Additional funding to East Africa will be channelled through a newly established EU Emergency Trust Fund for stability and addressing root causes of irregular migration and displaced persons in Africa. The Trust Fund allows for the delivery of a flexible and speedy response in priority areas of intervention, including increased economic opportunities, resilience building, improved better migration management, and governance and conflict prevention.

Regional cooperation with Eastern Africa, Southern Africa and the Indian Ocean

The Eastern Africa, Southern Africa and the Indian Ocean (EA-SA-IO) regioncomprise African countries with very diverse political and socioeconomic backgrounds. These countries are members of one or more of the following five Regional Organisations: COMESA, EAC, IGAD, IOC and SADC.

  1. COMESA (Common Market for Eastern and Southern Africa) has 19 member states: Burundi, Comoros, the Democratic Republic of the Congo (DRC), Djibouti, Egypt, Eritrea, Ethiopia, Kenya, Libya, Madagascar, Malawi, Mauritius, Rwanda, Seychelles, Sudan, Swaziland, Uganda, Zambia and Zimbabwe. Its main focus is on the formation of a large economic and trading unit capable of overcoming the barriers faced by individual states in the sub-region.
  2. EAC (East African Community) has five member states: Burundi, Kenya, Rwanda, Uganda and Tanzania. It has a clear regional integration mandate aiming at achieving a monetary union and eventually political integration.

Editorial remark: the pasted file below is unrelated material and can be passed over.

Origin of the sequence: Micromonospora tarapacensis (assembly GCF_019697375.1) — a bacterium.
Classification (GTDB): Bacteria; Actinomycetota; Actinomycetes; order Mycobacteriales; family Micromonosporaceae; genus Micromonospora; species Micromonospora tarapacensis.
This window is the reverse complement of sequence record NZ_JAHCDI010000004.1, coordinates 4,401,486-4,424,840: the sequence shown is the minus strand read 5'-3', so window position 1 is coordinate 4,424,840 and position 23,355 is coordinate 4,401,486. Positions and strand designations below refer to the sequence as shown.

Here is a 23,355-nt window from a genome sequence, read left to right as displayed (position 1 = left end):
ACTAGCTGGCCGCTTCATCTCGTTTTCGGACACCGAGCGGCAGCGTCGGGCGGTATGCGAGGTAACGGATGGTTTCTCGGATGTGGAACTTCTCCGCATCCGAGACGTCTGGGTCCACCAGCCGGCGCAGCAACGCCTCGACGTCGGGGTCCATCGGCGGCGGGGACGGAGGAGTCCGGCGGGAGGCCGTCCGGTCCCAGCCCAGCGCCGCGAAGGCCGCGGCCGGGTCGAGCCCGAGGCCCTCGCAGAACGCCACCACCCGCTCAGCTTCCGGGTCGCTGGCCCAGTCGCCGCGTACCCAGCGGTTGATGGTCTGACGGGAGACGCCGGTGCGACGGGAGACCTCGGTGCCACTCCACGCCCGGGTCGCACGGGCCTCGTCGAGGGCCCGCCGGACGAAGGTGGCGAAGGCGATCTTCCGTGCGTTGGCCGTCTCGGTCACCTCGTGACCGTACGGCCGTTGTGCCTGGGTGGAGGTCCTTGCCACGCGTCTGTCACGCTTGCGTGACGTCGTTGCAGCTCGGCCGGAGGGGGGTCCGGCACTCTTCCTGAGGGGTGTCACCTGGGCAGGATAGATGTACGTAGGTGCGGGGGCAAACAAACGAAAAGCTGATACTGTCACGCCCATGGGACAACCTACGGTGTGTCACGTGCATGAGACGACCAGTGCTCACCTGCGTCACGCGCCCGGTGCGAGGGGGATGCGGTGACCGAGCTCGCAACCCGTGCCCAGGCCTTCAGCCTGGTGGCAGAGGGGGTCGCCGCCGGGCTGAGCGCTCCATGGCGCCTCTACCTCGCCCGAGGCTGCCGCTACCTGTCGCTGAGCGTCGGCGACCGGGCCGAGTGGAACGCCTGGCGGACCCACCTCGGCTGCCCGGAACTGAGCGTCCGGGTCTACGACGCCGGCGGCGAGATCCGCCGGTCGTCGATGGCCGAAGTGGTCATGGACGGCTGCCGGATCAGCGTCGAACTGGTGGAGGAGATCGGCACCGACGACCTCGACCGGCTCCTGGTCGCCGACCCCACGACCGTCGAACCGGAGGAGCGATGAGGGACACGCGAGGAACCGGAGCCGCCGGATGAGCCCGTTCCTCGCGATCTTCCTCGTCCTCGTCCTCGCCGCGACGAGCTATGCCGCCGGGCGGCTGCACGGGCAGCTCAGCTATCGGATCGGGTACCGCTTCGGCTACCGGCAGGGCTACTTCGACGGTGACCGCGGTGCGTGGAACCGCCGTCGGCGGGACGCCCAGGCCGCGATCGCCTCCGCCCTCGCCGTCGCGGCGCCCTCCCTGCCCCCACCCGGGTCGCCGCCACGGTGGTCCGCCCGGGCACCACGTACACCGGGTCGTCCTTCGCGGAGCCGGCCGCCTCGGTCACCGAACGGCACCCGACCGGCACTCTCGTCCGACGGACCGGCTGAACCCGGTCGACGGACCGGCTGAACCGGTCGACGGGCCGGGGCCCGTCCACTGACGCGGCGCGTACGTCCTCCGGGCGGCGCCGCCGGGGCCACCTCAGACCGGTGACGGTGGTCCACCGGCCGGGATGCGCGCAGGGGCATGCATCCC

3. IGAD (Intergovernmental Authority on Development) covers the eight countries of the Greater Horn of Africa: Djibouti, Eritrea (suspended since 2007), Ethiopia, Somalia, Kenya, Uganda, South Sudan and Sudan. Its core mandate is built on four strategic pillars: agriculture, natural resources and environment; economic cooperation, integration and social development; peace security and humanitarian affairs; and corporate development services.
  4. IOC (Indian Ocean Commission) is an organisation that groups together five island states: Comoros, Madagascar, Mauritius, Réunion (France) and Seychelles. Its main focus is to strengthen the relationship and solidarity of the Indian Ocean islands for sustainable development and enhanced regional cooperation.
  5. SADC (Southern African Development Community) comprises 15 member states: Angola, Botswana, DRC, Lesotho, Madagascar, Malawi, Mauritius, Mozambique, Namibia, Tanzania, Seychelles, South Africa, Swaziland, Zambia and Zimbabwe. The overall goal of SADC is to promote and achieve equitable and sustainable development to be attained through increased regional integration.

Cooperation at regional level supports these organisations and their development policies and also addresses cross-regional issues on the basis of three thematic priorities: peace and security, regional economic integration and regional management of natural resources. A strong emphasis is also put on supporting the development of regional infrastructure for road transport, sustainable energy, information and communications technology and water

Regional Indicative Programme for Eastern Africa, Southern Africa and the Indian Ocean (2014 – 2020)